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My experience was that it was a group of a few experienced people who were willing to help and a bunch of nice but inexperienced folks who just wanted someone to put them on the gold without having to work for it. A lot of clubs are like that - few good contributors, and a majority who just want the benefits. Its easy for the contributors to burn out. And like most spots, the good gold is gone quickly. The only WSPA claim I ever found gold on was the one I contributed to the club - and I would guess that claim has contributed a lot of the gold found by WSPA members over the years. Pounds of gold were found there at one time - but no more as its been beat really hard and the last time I visited, there were open craters everywhere. A lot of newbie members that have no concept of filling in that 18 inch hole they just dug.  Finding good spots is a lot of work and few want to do that very hard exploration work then give the good gold over to folks who cant or wont do that hard exploration work. I started with a good attitude, but eventually my attitude turned sour and I left.

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18 hours ago, Reno Chris said:

My experience was that it was a group of a few experienced people who were willing to help and a bunch of nice but inexperienced folks who just wanted someone to put them on the gold without having to work for it. A lot of clubs are like that - few good contributors, and a majority who just want the benefits. Its easy for the contributors to burn out. And like most spots, the good gold is gone quickly. The only WSPA claim I ever found gold on was the one I contributed to the club - and I would guess that claim has contributed a lot of the gold found by WSPA members over the years. Pounds of gold were found there at one time - but no more as its been beat really hard and the last time I visited, there were open craters everywhere. A lot of newbie members that have no concept of filling in that 18 inch hole they just dug.  Finding good spots is a lot of work and few want to do that very hard exploration work then give the good gold over to folks who cant or wont do that hard exploration work. I started with a good attitude, but eventually my attitude turned sour and I left.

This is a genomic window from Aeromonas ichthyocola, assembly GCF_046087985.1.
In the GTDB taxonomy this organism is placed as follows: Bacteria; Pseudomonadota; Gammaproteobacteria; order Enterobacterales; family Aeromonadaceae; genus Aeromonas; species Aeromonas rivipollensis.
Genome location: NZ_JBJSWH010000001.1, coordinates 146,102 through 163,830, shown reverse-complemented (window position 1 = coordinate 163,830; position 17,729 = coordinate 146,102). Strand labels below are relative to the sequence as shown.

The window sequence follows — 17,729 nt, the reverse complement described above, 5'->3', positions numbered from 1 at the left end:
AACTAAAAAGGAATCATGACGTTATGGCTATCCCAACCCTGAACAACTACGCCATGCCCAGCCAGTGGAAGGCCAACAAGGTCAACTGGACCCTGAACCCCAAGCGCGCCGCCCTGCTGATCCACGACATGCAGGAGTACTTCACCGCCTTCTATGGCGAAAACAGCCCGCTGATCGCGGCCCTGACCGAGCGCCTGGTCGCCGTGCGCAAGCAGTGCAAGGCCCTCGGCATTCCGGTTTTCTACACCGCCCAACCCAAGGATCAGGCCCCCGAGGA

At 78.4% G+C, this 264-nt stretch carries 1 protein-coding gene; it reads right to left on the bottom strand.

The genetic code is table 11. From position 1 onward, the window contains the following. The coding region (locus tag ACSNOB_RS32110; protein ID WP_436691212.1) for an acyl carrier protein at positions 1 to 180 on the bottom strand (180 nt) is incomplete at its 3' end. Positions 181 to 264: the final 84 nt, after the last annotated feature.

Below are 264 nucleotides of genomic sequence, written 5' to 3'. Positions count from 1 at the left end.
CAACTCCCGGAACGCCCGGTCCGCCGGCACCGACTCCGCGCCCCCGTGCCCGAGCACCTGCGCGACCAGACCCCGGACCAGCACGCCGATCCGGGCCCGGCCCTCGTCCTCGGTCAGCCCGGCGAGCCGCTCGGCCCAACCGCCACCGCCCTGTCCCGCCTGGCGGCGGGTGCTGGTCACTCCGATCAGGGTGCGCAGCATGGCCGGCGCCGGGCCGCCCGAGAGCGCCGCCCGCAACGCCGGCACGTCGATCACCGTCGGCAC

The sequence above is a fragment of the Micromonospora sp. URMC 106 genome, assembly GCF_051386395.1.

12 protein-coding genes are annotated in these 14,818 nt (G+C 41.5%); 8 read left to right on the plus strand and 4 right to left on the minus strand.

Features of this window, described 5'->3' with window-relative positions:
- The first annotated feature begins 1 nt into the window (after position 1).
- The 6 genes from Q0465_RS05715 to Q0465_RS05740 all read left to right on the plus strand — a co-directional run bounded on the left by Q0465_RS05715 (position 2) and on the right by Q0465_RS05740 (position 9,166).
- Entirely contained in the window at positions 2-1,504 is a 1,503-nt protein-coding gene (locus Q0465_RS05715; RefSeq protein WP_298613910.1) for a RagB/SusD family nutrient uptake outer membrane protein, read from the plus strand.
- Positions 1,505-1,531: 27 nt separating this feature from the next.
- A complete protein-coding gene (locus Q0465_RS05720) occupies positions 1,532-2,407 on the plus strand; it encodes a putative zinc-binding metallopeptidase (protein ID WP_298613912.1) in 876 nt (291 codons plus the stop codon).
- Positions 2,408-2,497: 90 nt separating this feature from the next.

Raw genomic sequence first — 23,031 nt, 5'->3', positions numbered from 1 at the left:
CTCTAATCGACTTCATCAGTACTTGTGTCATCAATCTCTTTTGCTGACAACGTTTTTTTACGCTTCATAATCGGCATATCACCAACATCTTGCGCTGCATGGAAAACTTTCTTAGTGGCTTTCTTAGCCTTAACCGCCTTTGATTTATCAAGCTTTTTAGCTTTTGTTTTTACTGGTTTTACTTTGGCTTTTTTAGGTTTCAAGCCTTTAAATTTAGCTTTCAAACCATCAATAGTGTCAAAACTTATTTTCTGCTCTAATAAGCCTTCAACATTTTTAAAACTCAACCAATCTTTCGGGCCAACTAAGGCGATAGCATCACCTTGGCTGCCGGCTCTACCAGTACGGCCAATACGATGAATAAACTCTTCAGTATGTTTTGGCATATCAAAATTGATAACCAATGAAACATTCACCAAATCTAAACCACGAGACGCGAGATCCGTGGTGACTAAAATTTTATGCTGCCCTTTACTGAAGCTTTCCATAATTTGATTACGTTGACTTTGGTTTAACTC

Chris, didn't you contribute 2 claims to the club? One in NV and one in CA?

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Chris, didn't you contribute 2 claims to the club? One in NV and one in CA?

Yes. Of the two, the California claim produced far more gold.....

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Posted (edited)
9 hours ago, Reno Chris said:

Yes. Of the two, the California claim produced far more gold.....

And didn't a couple members claim all the land around that CA claim -- for themselves?

Edited by Dakota Slim

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Hey, Slim;

where are you hiding?  I hope you are doing OK.

fred

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Posted (edited)
54 minutes ago, fredmason said:

Hey, Slim;

where are you hiding?  I hope you are doing OK.

fred

Hi Fred. I'm still out west. Doing ok. :olddude:

#I'd crawl from Jungo all the way to Rye Patch -- maybe even Gold Basin -- for a bowl of your chile verde!